Why I should have spoken up for LGBT rights in the church.

This week, some blog comments have been getting to me.

I have been reading too many comment sections on blogs, Facebook and too many tweets. In fact, this article about blog comments by Popular Science, and why they aren’t doing them anymore has been one of my most retweeted shares.

I have an internet rule:  “Don’t read the comments.” I regularly break it. But when you run your own blog, you have to moderate, even when random people get into arguments over things unrelated to your writing, like on this post.  However, this week I spent some time over at Micah J. Murray’s post, “Why I can’t love the sinner/hate the sin anymore.” and Rachel Held Evan’s post “When Evangelicals Support Phil Robertson.” The comments on those posts bother me too, but not because they are bad, but because they say out loud what I have not.

Image source -http://confessionsofadevoted.blogspot.ca
Image source -http://confessionsofadevoted.blogspot.ca

Until now, I have never really have said much publicly about my position on LGBT issues and rights in the church. Maybe it is time that I should. Maybe I should have a long time ago. Maybe I am partly bothered by my own sitting on the sidelines as brothers and sisters in Christ fight to be seen and heard as equals in the body.

It occurs to me, that I really have no reason to say nothing or to be afraid of saying something.

I live in a country where any two people can be married, regardless of gender, and it is has been the law of the land for nearly a decade.

I serve in a denomination that recognizes the diversity of human relationships, sexual orientations and gender identity. Since 2011 we have allowed anyone to be a candidate for ministry regardless of sexual orientation or gender, and pastors are permitted to marry according to the laws of province in which they serve (which means same-sex blessings are permissible).

These policies and social statement have been in place for nearly 3 years, and still I haven’t spoken up. 

And there are more reasons why I should speak up. I also understand the biblical witness full well. I know the scripture passages that refer to marriage, sex and homosexuality, and I understand their context. I understand the hermeneutical methods, the greek, the historical situation. I know that biblical marriage is a messy idea based in chattel contracts, polygamy and incest.

I know that Abraham married his half-sister and consistently gave her up, to Kings and their royal harems, to save his own skin. I know Tamar pretended to be a prostitute so that Judah would impregnate her, as was his duty. I know the only scandal was her pregnancy, not his paying for sex.

I know that in Mark, Jesus’ prohibition of divorce was for the protection for women, so they would not be cast off like damaged property at the whim of their husbands. I know that Matthew was uncomfortable with this and added the unchastity clause.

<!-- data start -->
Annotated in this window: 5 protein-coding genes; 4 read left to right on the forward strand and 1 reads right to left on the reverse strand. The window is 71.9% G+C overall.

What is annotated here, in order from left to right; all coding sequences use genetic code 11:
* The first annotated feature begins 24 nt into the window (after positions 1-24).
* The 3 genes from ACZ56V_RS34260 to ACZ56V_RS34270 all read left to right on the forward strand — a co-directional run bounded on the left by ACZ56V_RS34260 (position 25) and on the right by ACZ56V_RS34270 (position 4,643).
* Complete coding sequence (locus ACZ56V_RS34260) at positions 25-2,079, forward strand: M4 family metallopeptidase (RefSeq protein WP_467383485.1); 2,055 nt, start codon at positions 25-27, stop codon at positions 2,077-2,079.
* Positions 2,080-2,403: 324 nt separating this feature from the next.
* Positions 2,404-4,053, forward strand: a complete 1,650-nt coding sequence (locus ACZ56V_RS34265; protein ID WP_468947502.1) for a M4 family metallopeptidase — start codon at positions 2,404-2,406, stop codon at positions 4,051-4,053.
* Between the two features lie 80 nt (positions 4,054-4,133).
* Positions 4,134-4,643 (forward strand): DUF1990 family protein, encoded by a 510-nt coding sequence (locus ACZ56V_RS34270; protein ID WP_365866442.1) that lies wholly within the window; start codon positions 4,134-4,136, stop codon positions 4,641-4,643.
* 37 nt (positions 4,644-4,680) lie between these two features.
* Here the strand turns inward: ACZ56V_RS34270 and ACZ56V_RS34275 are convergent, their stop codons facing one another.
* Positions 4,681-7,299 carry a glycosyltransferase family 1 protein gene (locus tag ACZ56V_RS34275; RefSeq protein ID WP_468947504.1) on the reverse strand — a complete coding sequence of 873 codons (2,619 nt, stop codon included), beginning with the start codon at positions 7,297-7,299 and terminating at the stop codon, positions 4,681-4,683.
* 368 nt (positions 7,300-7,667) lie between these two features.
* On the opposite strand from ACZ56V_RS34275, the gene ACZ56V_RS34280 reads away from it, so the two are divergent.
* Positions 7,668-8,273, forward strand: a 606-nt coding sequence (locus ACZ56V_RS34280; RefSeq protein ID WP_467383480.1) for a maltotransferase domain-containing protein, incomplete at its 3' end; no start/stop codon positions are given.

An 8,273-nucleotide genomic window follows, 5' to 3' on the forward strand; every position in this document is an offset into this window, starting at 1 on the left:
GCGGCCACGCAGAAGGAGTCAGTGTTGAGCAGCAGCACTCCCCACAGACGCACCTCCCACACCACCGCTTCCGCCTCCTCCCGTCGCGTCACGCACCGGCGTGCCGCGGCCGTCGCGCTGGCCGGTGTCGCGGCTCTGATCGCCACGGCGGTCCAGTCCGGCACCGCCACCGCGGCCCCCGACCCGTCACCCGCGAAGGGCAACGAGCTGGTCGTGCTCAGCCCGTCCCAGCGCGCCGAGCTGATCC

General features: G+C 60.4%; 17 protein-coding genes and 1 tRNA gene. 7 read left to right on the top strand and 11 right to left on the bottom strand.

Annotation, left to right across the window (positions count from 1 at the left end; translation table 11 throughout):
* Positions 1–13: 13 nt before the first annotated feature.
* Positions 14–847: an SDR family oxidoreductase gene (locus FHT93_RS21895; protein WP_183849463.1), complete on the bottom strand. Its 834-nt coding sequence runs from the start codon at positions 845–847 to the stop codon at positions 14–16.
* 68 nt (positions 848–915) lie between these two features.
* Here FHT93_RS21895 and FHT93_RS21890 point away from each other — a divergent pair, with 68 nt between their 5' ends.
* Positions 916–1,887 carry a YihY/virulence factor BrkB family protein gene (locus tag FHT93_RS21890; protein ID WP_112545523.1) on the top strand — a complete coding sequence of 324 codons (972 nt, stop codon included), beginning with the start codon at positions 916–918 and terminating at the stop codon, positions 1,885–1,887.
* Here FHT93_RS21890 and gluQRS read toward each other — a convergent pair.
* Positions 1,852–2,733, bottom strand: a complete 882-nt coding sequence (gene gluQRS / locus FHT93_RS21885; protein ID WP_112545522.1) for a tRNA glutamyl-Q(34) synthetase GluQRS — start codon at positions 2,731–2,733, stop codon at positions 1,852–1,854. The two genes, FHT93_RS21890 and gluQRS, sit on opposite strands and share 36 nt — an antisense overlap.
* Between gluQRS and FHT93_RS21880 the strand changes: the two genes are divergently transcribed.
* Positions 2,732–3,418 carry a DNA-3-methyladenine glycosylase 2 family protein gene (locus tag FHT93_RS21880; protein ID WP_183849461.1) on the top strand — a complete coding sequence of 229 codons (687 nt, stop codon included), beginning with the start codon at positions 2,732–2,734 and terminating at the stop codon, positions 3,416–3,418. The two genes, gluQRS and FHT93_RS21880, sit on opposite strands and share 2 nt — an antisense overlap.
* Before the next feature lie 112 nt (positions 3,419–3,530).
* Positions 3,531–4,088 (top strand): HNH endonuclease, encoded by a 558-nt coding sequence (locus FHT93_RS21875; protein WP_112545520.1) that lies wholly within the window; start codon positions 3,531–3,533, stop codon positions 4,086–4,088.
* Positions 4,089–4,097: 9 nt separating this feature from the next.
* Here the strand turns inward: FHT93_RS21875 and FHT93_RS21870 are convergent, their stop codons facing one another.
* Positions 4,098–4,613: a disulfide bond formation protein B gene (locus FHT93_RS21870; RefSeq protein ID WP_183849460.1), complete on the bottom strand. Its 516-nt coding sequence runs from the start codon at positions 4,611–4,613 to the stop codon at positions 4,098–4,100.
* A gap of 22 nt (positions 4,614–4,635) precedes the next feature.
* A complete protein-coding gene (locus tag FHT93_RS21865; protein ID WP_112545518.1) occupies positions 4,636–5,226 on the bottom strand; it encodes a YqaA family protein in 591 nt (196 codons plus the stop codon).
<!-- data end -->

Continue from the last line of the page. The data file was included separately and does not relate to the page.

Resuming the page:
And I definitely know that homosexuality in the bible is even murkier. I know that homosexuality was more about conquering armies raping their enemies, about older Greek and Roman men “mentoring” young boys, about teaching foreigners a lesson or two for wandering too far from home. I know that sex in the bible is far more about power and pleasure, about the god-like power to create life, and not so much about love, respect and commitment.

I know that the bible has little to say about gender identities, sexual orientation and homosexuality as we understand then today. I know that the bible also has little to say about romantic love and marriage either.

I know all this stuff, I have two university degrees in it after all.

And yet I still haven’t spoken out in favour of LGBT rights in the church. 

I grew up in a congregation full of wonderful people that loved me and I them, but who made a point of “standing up for the biblical definition of marriage.” They left my denomination shortly after I became a pastor. It was messy, it was painful, it was ugly. I have lost colleagues and friends because they simply couldn’t go along with what our denomination was doing.

And I knew they were wrong. I knew my colleagues understood the hermeneutics enough to be okay with women’s ordination, which is the same hermeneutical step to understanding that the bible is talking about a different homosexuality than we mean today. You can’t accept one and not the other.

It made me angry that pastors were leading churches out of fellowship, and into sketchy situations with little denominational support. I ranted and complained to friends about these colleagues.

And still I didn’t speak out. 

In my first parish, as the decisions regarding same-sex blessing and LGBT candidates for ministry were coming to our national church, we discussed what it would mean for our congregation. My church council had the most beautiful discussion of the issue that I have ever witnessed.

They were a generations-old farming community. Salt of earth, practical, hard-working people. They started out the conversation saying things like,

“That’s not the way I grew up.”

“I am just not comfortable with it.”

“My parents and grandparents would not want to see two grooms in our church.”

“That’s not what our community believes in.”

But without any prompting from me, they worked through the issue out loud,

“We wouldn’t want strangers coming to get married here, but what if one of our kids or grandkids came? What would say to them?”

“Would we really tell some of our children that it is okay for them to marry here, but not all of them?”

And then, as I still sat and listened, they agreed,

“Well, when the time comes, we know we will have to change our minds.”

They didn’t know that they already had changed their hearts.

That was 3 years ago, and still I haven’t spoken up for LGBT rights in the church. 

And yes, all along the way I have had questions. Questions more to do with evolutionary biology, and with the deep brokenness, alienation, estrangement and distortion of this condition we call sin and the impact it has in our lives, including our very genetic and biological makeup.

But I know the question don’t really matter in real life, and especially not to God.